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3 Ways to Play Seal Away in Magic the Gathering

Seal Away is an uncommon enchantment card from Magic the Gathering’s Dominaria set. This two mana enchantment spell does something similar to other creature removal spells from the past, such as Journey to Nowhere. It removes the target creature from play as long as Seal Away remains in play.

However, this creature removal enchantment can only target tapped creatures. While this sounds like a major drawback, because Seal Away has Flash, you can play it at instant speed.  Here are three ways to play Seal Away effectively.

Play Seal Away in response to a creature declaring an attack

As long as a creature doesn’t have vigilance, it needs to tap in order to declare an attack. This means that you can play Seal Away in response. The enchantment will exile the creature before any combat damage can happen. However, any abilities that activate as that creature declares an attack may still activate. Even still, Seal Away is still a nifty combat trick and useful creature removal.

Play Seal Away in response to a creature tapping for an ability

Since many creatures have activated abilities that require it to tap, Seal Away is a useful way to remove these types of creatures. While the tap ability will still activate and resolve, Seal Away will then take it off the battlefield for as long as the enchantment remains in play. It’s a sneaky way to remove a creature that your opponent may not be expecting.

Play Seal Away as it re-enters the battlefield after being on exile from another card effect, targeting another tapped creature

One of the drawbacks of a card like Seal Away is that if the enchantment leaves the battlefield for any reason, the exiled creature can return to play. However, if Seal Away re-enters play after being exiled, it can target a new tapped creature. Since the creature that re-enters most often comes back into play untapped, it won’t usually be a valid target. If Seal Away comes back into play and an opponent has no value target, the effect of seal away will fizzle and it will go to the graveyard.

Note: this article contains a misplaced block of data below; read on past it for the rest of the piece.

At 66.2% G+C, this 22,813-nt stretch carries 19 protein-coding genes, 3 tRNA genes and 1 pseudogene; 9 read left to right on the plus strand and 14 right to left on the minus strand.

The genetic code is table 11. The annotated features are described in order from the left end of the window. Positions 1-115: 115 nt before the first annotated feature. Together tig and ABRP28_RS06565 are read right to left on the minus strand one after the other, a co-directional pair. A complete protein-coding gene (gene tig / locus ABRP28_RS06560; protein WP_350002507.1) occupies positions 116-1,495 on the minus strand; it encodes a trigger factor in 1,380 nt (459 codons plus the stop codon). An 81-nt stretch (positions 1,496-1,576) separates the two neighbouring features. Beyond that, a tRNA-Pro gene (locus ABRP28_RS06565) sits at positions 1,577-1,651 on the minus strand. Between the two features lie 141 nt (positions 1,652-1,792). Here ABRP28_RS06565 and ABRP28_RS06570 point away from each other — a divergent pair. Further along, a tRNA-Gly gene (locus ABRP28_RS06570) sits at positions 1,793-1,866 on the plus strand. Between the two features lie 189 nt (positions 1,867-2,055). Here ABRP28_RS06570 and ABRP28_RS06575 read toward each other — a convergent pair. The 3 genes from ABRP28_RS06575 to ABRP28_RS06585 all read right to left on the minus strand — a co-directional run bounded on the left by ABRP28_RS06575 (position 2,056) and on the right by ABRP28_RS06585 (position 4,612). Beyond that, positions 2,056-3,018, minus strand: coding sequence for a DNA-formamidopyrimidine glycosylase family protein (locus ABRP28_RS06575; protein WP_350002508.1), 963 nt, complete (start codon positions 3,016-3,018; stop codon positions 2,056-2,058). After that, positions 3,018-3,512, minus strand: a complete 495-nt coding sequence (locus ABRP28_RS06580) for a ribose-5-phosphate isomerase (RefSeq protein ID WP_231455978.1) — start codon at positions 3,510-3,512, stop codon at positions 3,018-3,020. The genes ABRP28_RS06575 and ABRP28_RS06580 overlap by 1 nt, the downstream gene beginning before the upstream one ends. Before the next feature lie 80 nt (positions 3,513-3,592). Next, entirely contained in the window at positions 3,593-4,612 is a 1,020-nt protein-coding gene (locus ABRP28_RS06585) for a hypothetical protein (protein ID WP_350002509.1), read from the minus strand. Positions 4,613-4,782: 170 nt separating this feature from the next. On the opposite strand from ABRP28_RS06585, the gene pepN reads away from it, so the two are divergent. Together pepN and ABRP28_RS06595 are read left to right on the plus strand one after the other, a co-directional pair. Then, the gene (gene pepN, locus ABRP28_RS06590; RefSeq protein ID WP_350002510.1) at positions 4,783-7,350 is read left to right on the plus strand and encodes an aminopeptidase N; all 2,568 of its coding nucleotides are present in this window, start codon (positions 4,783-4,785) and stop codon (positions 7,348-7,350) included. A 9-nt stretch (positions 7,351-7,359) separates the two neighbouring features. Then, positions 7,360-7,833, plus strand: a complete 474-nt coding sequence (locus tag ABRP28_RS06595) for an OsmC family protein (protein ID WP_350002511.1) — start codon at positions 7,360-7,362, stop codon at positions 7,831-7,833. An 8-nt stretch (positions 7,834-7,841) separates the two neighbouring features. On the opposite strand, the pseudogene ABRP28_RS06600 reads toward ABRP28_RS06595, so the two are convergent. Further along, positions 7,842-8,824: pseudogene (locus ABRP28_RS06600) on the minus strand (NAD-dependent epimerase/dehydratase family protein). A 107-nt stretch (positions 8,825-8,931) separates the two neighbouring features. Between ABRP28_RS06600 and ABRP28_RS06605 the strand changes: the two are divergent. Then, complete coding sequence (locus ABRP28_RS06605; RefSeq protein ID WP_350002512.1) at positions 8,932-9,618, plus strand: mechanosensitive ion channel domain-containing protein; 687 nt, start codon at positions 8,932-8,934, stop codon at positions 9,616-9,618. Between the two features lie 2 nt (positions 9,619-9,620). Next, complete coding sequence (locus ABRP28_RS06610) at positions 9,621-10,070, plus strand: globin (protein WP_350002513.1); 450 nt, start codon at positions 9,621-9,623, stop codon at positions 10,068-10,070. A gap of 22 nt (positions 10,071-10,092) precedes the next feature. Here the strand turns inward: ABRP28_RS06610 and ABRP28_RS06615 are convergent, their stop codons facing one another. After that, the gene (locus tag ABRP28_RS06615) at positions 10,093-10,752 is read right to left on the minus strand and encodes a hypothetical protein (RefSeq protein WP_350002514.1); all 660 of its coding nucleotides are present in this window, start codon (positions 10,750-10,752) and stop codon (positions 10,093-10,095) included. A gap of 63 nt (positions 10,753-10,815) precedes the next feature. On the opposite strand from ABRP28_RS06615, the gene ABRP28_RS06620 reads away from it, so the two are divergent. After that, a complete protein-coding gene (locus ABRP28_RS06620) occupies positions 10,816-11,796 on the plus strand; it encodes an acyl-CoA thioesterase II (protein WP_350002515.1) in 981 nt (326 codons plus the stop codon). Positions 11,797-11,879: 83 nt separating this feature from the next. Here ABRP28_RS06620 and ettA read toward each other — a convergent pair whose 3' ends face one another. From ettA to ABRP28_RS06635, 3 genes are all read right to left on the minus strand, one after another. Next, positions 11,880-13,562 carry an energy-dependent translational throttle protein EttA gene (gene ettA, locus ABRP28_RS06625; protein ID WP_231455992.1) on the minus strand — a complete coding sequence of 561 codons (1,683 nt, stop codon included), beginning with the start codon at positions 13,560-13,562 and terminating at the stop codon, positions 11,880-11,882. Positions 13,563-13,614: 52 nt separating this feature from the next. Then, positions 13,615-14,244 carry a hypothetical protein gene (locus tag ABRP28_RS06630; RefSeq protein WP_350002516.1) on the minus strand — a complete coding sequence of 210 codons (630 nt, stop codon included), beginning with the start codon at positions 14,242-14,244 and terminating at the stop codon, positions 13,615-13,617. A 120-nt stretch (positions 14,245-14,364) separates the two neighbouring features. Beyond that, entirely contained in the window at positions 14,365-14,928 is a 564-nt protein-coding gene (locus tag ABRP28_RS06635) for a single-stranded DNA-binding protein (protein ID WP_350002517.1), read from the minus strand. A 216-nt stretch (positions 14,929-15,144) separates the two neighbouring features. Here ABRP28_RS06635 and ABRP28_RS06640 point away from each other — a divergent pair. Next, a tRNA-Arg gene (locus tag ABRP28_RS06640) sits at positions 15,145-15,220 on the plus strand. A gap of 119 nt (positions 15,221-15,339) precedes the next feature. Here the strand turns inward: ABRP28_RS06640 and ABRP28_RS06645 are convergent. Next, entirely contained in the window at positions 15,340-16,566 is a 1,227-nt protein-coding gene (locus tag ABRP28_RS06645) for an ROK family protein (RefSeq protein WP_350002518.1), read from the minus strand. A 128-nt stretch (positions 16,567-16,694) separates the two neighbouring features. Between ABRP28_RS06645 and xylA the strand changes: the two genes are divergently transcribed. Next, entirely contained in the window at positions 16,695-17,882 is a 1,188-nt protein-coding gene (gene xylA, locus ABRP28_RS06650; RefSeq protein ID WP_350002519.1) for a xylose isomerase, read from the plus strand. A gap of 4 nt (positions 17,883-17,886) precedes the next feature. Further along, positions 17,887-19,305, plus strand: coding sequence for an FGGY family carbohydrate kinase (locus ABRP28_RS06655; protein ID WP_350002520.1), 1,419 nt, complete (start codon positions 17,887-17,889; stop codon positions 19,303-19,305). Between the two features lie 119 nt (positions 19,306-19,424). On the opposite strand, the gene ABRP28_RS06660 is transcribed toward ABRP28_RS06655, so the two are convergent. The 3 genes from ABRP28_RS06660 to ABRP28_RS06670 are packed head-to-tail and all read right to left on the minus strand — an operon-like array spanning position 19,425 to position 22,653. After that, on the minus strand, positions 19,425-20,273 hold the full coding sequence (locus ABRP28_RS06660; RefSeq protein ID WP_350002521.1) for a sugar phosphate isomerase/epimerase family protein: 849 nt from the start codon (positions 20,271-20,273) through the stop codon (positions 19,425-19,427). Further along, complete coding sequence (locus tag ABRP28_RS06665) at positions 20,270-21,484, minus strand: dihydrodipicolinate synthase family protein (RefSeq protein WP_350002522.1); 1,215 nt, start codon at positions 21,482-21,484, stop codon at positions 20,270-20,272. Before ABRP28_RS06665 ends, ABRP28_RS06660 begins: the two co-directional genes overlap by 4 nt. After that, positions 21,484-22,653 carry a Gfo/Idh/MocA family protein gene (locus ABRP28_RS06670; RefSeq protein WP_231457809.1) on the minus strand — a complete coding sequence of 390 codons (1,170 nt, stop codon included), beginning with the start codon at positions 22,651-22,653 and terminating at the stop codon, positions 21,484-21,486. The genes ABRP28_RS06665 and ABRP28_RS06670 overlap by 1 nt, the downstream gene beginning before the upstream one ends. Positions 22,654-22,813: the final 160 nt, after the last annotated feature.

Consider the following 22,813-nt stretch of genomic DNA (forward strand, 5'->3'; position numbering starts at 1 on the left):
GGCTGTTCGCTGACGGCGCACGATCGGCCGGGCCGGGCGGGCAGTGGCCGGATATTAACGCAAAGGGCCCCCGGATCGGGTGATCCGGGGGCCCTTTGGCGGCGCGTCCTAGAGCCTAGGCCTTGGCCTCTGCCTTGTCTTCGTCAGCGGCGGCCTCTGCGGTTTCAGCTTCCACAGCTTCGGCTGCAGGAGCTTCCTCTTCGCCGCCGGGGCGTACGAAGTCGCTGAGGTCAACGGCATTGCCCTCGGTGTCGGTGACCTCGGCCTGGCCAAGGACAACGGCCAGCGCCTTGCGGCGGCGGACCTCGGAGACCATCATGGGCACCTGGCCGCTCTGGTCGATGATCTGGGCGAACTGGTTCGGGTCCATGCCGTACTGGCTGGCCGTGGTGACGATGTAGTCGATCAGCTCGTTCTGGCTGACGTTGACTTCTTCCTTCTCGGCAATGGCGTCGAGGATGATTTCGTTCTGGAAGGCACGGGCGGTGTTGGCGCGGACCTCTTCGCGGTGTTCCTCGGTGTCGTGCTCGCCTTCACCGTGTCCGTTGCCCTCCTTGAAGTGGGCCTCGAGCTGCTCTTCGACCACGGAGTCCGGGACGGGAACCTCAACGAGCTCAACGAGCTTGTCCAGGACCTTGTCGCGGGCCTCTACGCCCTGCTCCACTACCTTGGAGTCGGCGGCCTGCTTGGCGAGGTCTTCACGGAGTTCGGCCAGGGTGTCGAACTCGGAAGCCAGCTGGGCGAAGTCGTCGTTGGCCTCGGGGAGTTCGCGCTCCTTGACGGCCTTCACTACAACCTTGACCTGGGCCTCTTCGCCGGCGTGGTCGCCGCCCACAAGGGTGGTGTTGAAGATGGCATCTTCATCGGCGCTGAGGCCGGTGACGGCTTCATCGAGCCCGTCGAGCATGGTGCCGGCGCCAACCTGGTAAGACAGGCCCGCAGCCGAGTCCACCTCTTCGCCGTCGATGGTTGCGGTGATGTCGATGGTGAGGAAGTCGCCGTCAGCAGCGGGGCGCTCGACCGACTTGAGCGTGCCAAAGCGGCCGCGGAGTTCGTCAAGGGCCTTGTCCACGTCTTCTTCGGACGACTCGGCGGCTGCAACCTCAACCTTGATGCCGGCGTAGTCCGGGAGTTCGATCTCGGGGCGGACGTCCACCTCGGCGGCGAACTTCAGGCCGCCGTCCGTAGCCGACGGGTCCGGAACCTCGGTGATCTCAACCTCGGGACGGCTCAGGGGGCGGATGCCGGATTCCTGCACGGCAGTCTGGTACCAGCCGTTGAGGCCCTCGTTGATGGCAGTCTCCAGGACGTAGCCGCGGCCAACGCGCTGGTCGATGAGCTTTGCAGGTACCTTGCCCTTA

Beyond its obvious uses during its time in Standard, is Seal Away good in eternal formats such as Modern or Commander? It’s unlikely that it will see much play in Modern, as Path to Exile is a much superior card. Path to Exile is only one Mana, doesn’t have to target only tapped creatures, and already sees a ton of play in the format competitively.

On the other hand, in Commander, Seal Away is a budget replacement for Path to Exile. While it’s a greatly inferior card, it’s still a usable card. Also, being an Enchantment, cards with the Constellation ability that activates whenever you have an Enchantment enter the battlefield will benefit from Seal Away.

Seal Away VS Ixalan’s Binding VS Cast Out

Two similar cards that were legal in Standard beside Seal Away were Ixalan’s Binding and Cast Out. Ixalan’s Binding can target any nonland permanent your opponent controls, but it doesn’t have flash and it costs four mana. The upside is that your opponent can’t cast spells with the exiled spell’s name, which can be sometimes relevant. Similarly, Cast Out costs four mana, but it also has Flash. It can also be cycled away to draw a card for a single White mana.

Unfortunately, Seal Away is only good against creatures. But in some match ups against creature heavy decks, costing only two mana makes it a playable card. It’s worth playing in the main deck if your deck is weak against creatures in general or larger creatures. But against some decks, it will be sent to the sideboard.

Seal Away is certainly a good card and it makes sense that it’s been one of the best selling cards in the Dominaria set. While Standard was its best format, don’t be surprised to see it pop up in the occasional Enchantment-happy Commander deck, such as Heliod, God of the Sun or Daxos the Returned. Still, there are much more efficient options for removal as the years go on. But, back in its day, Seal Away was perfectly playable, even if it’s become outclassed over time.

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Amelia Desertsong is a former content marketing specialist turned essayist and creative nonfiction author. She writes articles on many niche hobbies and obscure curiosities, pretty much whatever tickles her fancy. Personal Website: https://www.thephoenixdesertsong.com

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